By Valerie Luu
The Religious Society of Friends, also known as Quakers, has historically been concerned with controversial human rights issues such as abolition, women’s suffrage, and rights for the mentally ill. UC Santa Cruz students have often aligned themselves with similar beliefs.
Recently they all got together to talk.
On Tuesday, Jan. 15, Quakers Active in the World, a campus-based Quaker organization, invited local Quakers John and Betty Devalcourt to speak about their experience as facilitators for the Alternatives to Violence Project (AVP).
The event involved a family-style dinner followed by speakers who talked about their work with social activism. “We’re going to show how different people have been Quakers doing social justice and peace work in the world,” Gabriella Alaniz, the co-sponsor and co-coordinator for the group, said of the event.
The Devalcourts helped start AVP in New York in 1975 to help New York City prisoners and local Quakers work together to support former gang members and at-risk teens.
The California prison system adopted AVP after seeing the success of the program in a variety of other prisons, and the enthusiasm that the program generated between wardens and prisoners alike. At the event on Tuesday, the Devalcourts, both retired, spoke about their experience volunteering at prisons in Soledad and Salinas Valley.
Clarke Dixon-Moses, a Quaker representative on the University Interfaith Council, wanted to create a safe and nurturing place on campus for students to engage in the social issues and to think about how they can contribute in the world. “We want students to know that people of deep religious conviction exist, who are finding practical and effective ways to reach out towards their heart’s desire — greater harmony among humankind,” Dixon-Moses said.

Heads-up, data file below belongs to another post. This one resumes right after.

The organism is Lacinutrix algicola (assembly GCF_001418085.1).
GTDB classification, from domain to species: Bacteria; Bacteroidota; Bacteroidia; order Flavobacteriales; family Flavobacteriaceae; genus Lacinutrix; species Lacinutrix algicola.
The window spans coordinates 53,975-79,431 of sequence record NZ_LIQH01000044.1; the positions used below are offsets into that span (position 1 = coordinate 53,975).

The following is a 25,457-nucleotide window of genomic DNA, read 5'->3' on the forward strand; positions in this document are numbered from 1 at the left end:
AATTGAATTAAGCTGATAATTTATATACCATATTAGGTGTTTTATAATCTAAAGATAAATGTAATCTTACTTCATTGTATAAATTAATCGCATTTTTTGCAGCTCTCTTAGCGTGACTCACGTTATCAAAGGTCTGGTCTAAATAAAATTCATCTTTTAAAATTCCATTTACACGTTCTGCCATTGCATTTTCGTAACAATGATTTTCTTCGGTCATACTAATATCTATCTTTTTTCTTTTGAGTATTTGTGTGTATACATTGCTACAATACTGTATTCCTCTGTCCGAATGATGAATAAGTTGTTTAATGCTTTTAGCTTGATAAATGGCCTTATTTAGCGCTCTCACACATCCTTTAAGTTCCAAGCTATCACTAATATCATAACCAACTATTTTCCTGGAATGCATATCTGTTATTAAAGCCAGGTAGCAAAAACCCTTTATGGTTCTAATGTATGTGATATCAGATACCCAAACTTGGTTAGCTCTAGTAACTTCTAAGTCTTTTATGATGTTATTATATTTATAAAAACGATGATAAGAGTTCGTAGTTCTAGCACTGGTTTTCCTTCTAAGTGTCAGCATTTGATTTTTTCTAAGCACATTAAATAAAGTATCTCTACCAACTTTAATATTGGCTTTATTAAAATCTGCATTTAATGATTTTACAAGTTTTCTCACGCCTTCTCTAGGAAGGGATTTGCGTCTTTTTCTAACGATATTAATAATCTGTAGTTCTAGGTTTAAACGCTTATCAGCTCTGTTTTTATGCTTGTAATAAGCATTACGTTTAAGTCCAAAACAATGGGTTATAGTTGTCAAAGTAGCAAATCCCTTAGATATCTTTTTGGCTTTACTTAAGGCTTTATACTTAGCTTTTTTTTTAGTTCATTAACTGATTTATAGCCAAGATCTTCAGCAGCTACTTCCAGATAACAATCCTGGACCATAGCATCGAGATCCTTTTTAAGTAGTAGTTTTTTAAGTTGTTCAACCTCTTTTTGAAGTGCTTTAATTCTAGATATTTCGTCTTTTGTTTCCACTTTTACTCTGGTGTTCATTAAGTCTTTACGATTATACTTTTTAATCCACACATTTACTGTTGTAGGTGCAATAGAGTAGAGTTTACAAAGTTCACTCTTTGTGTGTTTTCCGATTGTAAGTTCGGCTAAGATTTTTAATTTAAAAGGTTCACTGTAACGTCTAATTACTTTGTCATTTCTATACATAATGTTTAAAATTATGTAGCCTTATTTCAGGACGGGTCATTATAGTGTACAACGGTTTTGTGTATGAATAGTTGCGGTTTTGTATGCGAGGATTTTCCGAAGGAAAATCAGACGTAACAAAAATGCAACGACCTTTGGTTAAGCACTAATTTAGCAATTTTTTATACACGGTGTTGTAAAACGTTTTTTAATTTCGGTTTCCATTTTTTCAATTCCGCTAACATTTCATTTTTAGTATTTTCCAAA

“There is a real excitement and a renewing sort of energy that flows from this program. We thought it would be wonderful to share a little of it with students,” Dixon-Moses said.
Those who came to the event were able to experience some of the exercises that prisoners do during the AVP workshops, such as “Primo,” where prisoners made up positive nicknames, and “A Big Wind Blows,” a musical chairs-type of game that helps prisoners learn what they have in common.
Nathan Ellstrand, a third-year history and politics major, attended the event. “I think that the exercises themselves were the most interesting. You hear about these programs and that they change people but you don’t know what they do. It’s good to see in practice, and they’re not really complex things, just really fun ways to provoke people and get them out of their shell,” Ellstrand said.
As an atheist and chair of the Student Interfaith Council, Ellstrand thinks religion is fascinating because he feels it is similar to politics: it can divide people or bring them together. “Learning about the Quaker faith really can inspire people to do things … to see the world and [its] problems but learn how to fix them in productive and positive ways,” Ellstrand said.
Quakers Active in the World has scheduled three more events for the year, including an event featuring Sage Smith, a local woman affiliated with Quakers who will talk about her experience working with homeless teens in Santa Cruz.
_The next Quakers Active in the World will be on Feb. 12 at 6:30 p.m. For more information, contact Gabriela Alaniz, Merrill Coordinator for Residential Education, at email@example.com._